Sam Williams

Sinister Surf
Sam Williams
Sam Williams: John Oake.

Sam Williams is known as the guitarist for the roots-punk band Down by Law, but now he’s shaking it up with his surf outfit, Black Moon Valley. Their album, Songs From the Black Valley, finds the Tampa axeman mixing nasty modern guitar with old-school twang and ’verb – as well as kitschy ideas from old horror flicks. Armed with wolfbane and garlic, VG stepped into this mad surf scientist’s laboratory.

Where did you get the idea for blending surf rock and vintage monster movies?
I’m a total nerd for both Halloween and horror movies from the ’50s and ’60s – they’re both fun and dark. While our music has a lot of surfy vibe to it, we probably relate more to bands like The Cramps or the Damned than the Beach Boys.

You’ve been called “the Alex Lifeson of punk guitar.”
I saw this mentioned in a few reviews of our last Down By Law album. I have always loved Lifeson and Rush, even in my punkest of punk phases. When I write, I sometimes think up bizarre formulas in my head like, “What if ‘Fast Eddie’ Clarke of Motörhead played in Agent Orange, and they all lived in Ireland.” I’m also a proponent of chorus effects, so with the tone I had dialed in and chord voicings I use, Alex kept organically becoming part of my sound. Anyway, I love Alex’s playing to death and he seems like an excellent dude, so I’m honored by the comparison.

Your guitar is a huge part of the Black Valley Moon sound, like on “I’m Ok.”
When we decided to add a vocalist, my one promise to myself was that I wouldn’t compromise the guitar-centric nature of the music. So the guitar is as busy and complex as it was when we were instrumental, but I’m pleased with the way the singing and guitar came together.

Who were your guitar influences?
Eddie Van Halen is the reason I started playing. Growing up, I was heavily influenced by Brian Baker while he was in Dag Nasty, and also went through a Brian May phase. I was really on a Wes Montgomery kick for a bit, and love the chord voicings Eric Johnson uses. The attitude and tone of Johnny Thunders, Rory Gallagher, and Link Wray are big inspirations – and Hank Marvin is king for ’60s instro tone. I’d currently rate Brian Setzer and Eric Gales at the top of my list.

It sounds like you frequently pick with your fingers?
I use a lot of hybrid picking, but a few are straight fingerpicked. The main melody part for “Cabinet Of Curiosities” is all fingers. It was largely inspired by Merle Travis and Marty Stuart, both of whom I admire.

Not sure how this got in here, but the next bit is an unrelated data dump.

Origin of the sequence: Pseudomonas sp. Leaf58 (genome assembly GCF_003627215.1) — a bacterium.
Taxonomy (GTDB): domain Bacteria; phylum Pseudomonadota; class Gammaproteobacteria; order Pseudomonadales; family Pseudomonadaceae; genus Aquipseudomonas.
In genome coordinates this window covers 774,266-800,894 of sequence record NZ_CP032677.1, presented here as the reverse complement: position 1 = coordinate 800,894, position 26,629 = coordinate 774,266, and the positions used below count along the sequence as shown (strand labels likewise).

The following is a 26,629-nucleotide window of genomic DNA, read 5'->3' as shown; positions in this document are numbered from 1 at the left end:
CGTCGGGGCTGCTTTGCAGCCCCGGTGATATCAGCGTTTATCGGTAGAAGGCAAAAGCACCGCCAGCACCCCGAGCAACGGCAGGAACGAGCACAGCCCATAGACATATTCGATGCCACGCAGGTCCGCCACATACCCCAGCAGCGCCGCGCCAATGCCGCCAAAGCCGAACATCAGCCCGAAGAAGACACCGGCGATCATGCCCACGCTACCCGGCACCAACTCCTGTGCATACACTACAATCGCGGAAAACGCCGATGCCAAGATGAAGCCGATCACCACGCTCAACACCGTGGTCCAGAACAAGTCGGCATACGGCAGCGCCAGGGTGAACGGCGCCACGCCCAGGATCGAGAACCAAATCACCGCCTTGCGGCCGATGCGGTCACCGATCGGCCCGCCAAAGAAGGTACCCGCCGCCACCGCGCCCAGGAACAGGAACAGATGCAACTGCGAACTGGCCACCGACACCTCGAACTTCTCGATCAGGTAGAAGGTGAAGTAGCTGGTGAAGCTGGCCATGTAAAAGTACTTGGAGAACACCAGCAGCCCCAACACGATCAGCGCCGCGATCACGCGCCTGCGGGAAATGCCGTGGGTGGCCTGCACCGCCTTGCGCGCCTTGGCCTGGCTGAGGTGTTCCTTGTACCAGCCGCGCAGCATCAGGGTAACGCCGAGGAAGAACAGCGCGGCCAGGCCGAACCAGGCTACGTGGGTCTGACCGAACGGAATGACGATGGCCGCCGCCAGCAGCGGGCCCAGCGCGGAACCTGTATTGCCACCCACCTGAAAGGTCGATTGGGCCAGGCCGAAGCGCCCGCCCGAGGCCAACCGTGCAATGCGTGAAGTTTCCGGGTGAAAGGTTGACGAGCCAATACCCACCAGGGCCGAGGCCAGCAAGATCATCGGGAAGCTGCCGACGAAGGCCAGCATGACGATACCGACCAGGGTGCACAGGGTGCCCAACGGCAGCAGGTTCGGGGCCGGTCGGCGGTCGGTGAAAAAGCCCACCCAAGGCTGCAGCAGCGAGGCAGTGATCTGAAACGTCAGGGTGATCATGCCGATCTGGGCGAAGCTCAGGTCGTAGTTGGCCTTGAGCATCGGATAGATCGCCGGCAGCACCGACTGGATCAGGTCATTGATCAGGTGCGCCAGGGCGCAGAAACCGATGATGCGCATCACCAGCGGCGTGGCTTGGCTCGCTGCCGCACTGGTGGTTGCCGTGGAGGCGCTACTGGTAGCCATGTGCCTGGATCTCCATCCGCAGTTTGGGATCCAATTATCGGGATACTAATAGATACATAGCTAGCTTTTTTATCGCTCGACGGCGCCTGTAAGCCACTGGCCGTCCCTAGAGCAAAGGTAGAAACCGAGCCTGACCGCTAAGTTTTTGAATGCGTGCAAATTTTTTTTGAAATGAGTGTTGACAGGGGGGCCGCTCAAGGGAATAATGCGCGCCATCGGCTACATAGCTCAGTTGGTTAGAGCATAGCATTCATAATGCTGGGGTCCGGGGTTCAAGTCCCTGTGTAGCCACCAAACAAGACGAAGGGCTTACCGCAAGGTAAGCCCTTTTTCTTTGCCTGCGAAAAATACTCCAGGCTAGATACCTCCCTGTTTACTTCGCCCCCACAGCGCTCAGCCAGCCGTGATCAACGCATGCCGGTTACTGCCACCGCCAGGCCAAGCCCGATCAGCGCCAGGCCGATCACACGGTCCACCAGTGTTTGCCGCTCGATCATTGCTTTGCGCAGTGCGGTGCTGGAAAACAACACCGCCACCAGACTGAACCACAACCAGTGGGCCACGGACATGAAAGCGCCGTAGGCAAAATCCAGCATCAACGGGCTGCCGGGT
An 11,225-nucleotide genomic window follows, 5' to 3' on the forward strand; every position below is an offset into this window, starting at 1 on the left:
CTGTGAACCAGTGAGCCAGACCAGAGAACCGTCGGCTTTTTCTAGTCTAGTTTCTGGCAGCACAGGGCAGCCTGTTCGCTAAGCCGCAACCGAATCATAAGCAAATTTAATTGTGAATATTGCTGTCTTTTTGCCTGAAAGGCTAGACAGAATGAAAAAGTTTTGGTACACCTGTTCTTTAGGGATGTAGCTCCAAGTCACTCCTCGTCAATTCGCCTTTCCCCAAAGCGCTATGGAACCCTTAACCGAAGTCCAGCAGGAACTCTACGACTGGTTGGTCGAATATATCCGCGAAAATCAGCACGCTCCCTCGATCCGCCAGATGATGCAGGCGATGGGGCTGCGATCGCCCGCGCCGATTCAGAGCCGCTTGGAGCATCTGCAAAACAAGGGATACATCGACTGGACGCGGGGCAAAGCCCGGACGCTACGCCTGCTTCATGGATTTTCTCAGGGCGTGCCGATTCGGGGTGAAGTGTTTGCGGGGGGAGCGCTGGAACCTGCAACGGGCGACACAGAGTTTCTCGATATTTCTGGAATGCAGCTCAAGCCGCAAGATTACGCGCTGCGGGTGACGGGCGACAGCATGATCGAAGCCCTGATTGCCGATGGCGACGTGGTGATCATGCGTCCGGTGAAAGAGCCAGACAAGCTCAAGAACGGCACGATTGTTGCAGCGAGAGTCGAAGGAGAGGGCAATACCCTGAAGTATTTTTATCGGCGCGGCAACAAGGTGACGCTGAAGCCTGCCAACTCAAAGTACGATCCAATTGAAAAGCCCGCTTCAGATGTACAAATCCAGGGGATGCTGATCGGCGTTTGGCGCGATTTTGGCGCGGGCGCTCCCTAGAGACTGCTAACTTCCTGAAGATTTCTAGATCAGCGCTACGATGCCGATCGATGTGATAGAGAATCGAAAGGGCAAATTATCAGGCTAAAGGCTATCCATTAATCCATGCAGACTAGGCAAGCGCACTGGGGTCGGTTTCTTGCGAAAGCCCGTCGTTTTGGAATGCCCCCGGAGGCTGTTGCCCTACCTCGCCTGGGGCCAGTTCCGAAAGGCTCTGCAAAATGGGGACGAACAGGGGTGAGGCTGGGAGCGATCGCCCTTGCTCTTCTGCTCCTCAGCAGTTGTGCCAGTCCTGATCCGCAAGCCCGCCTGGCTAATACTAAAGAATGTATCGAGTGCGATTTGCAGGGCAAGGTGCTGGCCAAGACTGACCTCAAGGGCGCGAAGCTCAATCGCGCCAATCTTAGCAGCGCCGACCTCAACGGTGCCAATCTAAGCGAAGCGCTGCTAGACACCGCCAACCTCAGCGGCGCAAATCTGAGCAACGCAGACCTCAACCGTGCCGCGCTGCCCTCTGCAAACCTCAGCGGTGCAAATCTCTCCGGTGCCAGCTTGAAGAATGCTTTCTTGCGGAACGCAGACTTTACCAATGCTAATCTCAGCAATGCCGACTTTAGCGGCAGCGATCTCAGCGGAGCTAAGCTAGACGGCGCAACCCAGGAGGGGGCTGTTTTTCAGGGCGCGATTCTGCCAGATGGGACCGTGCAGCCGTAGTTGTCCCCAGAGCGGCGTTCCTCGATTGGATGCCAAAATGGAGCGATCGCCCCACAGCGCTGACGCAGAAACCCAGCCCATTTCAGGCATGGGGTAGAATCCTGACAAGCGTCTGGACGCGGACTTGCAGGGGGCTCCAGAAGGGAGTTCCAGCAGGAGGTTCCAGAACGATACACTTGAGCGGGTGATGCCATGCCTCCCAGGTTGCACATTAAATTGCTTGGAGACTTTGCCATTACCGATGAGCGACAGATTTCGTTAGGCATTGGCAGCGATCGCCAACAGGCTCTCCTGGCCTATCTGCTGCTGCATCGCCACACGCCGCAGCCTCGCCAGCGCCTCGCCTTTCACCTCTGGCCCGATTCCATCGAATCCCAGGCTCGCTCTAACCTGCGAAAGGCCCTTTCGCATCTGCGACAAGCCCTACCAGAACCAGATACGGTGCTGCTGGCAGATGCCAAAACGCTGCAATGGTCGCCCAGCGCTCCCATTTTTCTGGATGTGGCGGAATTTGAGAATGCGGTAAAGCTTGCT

Which axes help you achieve that serious twang?
I’m an exclusive player of Reverend guitars. For this record, I used a Six Gun for the Strat-type sounds that dominate the record. Also, a Reverend Sensei with TV Jones TV-HT pickups – their take on Gretsch Hilo’Trons – and their baritone Descent for “Beware Of The Night” and “Sons Of Dracula.” My favorite Reverend is the Sensei Jr. with a Bigsby, which I played on the grittier rhythm stuff. All the acoustic tracks were done on a Gibson J-50, and our bassist played Reverend Fellowship and Dub King basses.

On “Proxima Centauri Calling,” what’s that ghostly, tremolo-like effect?
That’s simply the tremolo on the amp, a 1968/’69 Bandmaster Reverb. Because it was part of a stereo wet/dry rig, it has a more-disorienting affect than it normally would, almost like it’s bouncing back and forth between speakers.

Tell us about your larger amp rig.

It’s a stereo setup with two amps, panned, and one side much drier. From the guitar, I went into a Fulltone Solid State Tape Echo. After that, the signal was split; one side went to the Bandmaster Reverb with a teeny bit of amp reverb dialed in. The other side went into a clone of a Fender 6G15 tube reverb made by Winfield Amps, and the wet/mix on the reverb unit was dimed. From here, I went into a ’60s blackface Bassman, and each amp was fed into its own 1×12 iso box. The only other thing I used, intermittently, was an MXR Timmy or VFE Blues King pedal if I needed a little push.

“Christmas Time In The Castle Of Blood” is a holiday riot.

I came up with that arrangement quite awhile ago, obviously based on “God Rest Ye Merry Gentlemen.” When doing the final overdubs, the idea struck to make it more of a Brian Setzer-styled solo and see how many references to other holiday tunes I could squeeze in. I played it over Christmas break during some solo shows I do around town, and people loved it. I’m sure we’ll eventually bust it out for a live Black Valley Moon show – it would be great to play during one of those 100-degree summer gigs on a Florida beach.

This article originally appeared in VG’s May 2022 issue. All copyrights are by the author and Vintage Guitar magazine. Unauthorized replication or use is strictly prohibited.

No posts to display